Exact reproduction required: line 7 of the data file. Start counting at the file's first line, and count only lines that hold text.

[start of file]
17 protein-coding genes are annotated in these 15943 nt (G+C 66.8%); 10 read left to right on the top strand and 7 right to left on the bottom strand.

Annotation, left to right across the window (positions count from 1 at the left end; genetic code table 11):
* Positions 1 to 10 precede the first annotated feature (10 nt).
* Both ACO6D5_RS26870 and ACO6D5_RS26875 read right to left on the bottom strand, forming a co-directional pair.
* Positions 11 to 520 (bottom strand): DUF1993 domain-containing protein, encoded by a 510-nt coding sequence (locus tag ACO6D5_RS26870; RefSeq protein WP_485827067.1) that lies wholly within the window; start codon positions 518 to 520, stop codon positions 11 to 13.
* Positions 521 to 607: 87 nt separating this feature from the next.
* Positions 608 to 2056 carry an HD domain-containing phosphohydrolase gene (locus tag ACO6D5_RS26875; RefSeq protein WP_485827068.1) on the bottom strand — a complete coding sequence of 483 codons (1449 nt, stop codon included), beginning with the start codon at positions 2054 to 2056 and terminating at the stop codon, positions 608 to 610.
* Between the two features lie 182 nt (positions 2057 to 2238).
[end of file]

* Positions 608 to 2056 carry an HD domain-containing phosphohydrolase gene (locus tag ACO6D5_RS26875; RefSeq protein WP_485827068.1) on the bottom strand — a complete coding sequence of 483 codons (1449 nt, stop codon included), beginning with the start codon at positions 2054 to 2056 and terminating at the stop codon, positions 608 to 610.